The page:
During the time that things began to become clearer, truths started to emerge into my mind. Sissy was absolutely fine. Her little surgery had gone, so fast and easy and so did her recovery process. She seemed to be completely kept out of pain and she really enjoyed the extra attention. She did not play with her stitches or have one problem of healing very quickly.

female capuchin
Sissy Lou-La-La healing from Opie’s Ugly Bite

Opie knew that she had upset me and was not looking at me even when she came out to get her playtime or her feeding time squeezes. She was not engaging with me at all during the time after she hurt Sissy. It was as if she was allowing us time to detach from each other or maybe she was embarrassed by what she had done.

I have to take the responsibility for letting her see my mind pictures about the pigs no longer being with her previous owners which meant that I now had the option for Opie to return to them. I was the one that made the plans the last time that her previous owners had come to visit which limited her time with them, prior to the accident happening with Sissy. The absolute truth was that I opened my mind to looking at a possible change in Opie’s life. I was not ready to open to this change but I believe Opie’s saw my mind pictures of her doing back to her previous owners and this was really what I knew was best for Opie. The events I guess just had to play out as they did.

The troop soon after the accident returned to normal. Maggie Mae was once again the strong alpha female and her two best friends Mickey, and Pincher were treating her respectfully. Opie was just rocking under her blanket most of the time. Sophie was not trying to take over the role as alpha now that Opie was no longer being teamed up with her. I chose to separate the two girls from each other so that if I did choose to go ahead with taking Opie back to her previous owners. I needed to think clearly about each of the monkeys in my troop especially about Sophie and Opie. Sophie would need to be given the time to adjust to not being with her beloved Opie.

Chewie was enjoying his special time with me and growing a little weaker everyday. My heart was breaking over the up-coming return of Opie and the future loss of Chewie that was approaching very quickly. It especially hurt to know that Opie was showing no sign that she loved me at all. This all came at the time that the previous owners family took their vacation time up north every year, so there were more than two weeks to wait before we could take her to them.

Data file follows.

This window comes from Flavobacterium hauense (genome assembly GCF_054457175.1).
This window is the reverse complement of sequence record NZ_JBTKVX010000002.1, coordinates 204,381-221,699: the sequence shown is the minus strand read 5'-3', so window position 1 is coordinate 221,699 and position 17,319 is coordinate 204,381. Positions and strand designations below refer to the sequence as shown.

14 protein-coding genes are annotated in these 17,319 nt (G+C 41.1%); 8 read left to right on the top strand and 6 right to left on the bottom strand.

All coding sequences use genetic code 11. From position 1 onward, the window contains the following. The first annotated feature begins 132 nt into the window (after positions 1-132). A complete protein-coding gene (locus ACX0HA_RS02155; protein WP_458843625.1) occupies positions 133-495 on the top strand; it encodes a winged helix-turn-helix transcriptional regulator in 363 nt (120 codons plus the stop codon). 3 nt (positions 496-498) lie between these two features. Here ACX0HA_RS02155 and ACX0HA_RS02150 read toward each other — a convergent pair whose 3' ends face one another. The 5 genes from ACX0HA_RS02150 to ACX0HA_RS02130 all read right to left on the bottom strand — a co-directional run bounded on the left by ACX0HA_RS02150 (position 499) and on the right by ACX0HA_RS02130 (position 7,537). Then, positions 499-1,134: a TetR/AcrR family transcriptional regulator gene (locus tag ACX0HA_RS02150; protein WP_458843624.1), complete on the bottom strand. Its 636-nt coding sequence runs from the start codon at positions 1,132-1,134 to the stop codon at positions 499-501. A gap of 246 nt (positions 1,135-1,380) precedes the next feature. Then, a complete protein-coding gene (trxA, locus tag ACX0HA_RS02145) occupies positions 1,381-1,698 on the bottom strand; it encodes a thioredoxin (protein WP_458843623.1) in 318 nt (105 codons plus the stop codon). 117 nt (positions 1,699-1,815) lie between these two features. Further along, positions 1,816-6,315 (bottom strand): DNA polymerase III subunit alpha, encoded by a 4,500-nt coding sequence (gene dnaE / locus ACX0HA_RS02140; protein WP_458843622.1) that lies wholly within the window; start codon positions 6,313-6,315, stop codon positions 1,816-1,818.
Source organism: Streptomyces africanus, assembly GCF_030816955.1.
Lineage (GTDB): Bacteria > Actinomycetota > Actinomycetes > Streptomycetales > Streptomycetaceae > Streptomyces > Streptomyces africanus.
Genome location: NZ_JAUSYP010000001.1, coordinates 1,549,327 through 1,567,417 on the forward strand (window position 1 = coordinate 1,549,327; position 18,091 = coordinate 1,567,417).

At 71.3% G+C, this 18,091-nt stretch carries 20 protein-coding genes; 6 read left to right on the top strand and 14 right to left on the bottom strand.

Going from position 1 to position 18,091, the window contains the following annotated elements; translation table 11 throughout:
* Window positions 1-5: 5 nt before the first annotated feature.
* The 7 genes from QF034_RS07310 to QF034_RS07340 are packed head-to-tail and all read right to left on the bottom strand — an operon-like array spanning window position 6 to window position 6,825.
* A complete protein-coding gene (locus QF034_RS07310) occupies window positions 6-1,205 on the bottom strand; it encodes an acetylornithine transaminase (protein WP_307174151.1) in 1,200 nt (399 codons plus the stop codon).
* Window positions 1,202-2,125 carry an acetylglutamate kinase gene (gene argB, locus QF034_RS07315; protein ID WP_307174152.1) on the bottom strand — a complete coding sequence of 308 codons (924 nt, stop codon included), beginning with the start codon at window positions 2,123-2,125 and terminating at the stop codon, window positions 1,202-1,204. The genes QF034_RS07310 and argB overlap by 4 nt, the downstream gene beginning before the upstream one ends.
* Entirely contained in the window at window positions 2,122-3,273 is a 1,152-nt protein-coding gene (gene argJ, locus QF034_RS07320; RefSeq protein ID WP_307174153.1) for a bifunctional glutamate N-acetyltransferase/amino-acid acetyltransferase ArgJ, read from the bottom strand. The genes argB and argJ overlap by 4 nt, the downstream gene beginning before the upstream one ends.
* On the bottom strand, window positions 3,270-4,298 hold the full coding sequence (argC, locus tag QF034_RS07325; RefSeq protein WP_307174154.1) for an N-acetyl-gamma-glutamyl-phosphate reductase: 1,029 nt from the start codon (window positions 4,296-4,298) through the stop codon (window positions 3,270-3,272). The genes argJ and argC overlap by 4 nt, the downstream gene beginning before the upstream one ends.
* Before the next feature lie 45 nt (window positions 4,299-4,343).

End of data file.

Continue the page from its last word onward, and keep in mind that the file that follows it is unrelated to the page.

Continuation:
When it came time to take Opie back to her previous home, Lisa and I decided to also take Chewie with us so that they could also see Chewie one more time before he passed away. It was so much fun to allow him and Opie to have a good-bye visit time with photos being taken. It seemed to lighten up the very sad time within my heart of saying good-bye to Opie.

As it turned out it was the last time Opie and Chewie would see each other because Chewie passed away three days after taking Opie home. My heart was broken by not only loosing Chewie but to have to return Opie. It felt like I had lost two monkeys at the same time and these two monkeys had shared a very special bond with me and with each other.

The early days of receiving messages and photos from Opie’s family was very hard. I wanted it to be working out wonderfully but I was not able to deal with so much happening all at once. I wanted them to be happy and be able to practice all that they had learned about being great monkey caregivers but there had not been any healing between Opie and me before we said good-bye. It honestly felt like both monkeys had died. I expected the loss of Chewie due to his age and continued loss of health but I did not expect for any of this to happen with Opie. She and I had grown very close since she had come to live with me. She was a beautiful monkey and when she was by herself she was the perfect monkey to spend time with. I even dreamed one day of being able to share her in a limited way in our presentations.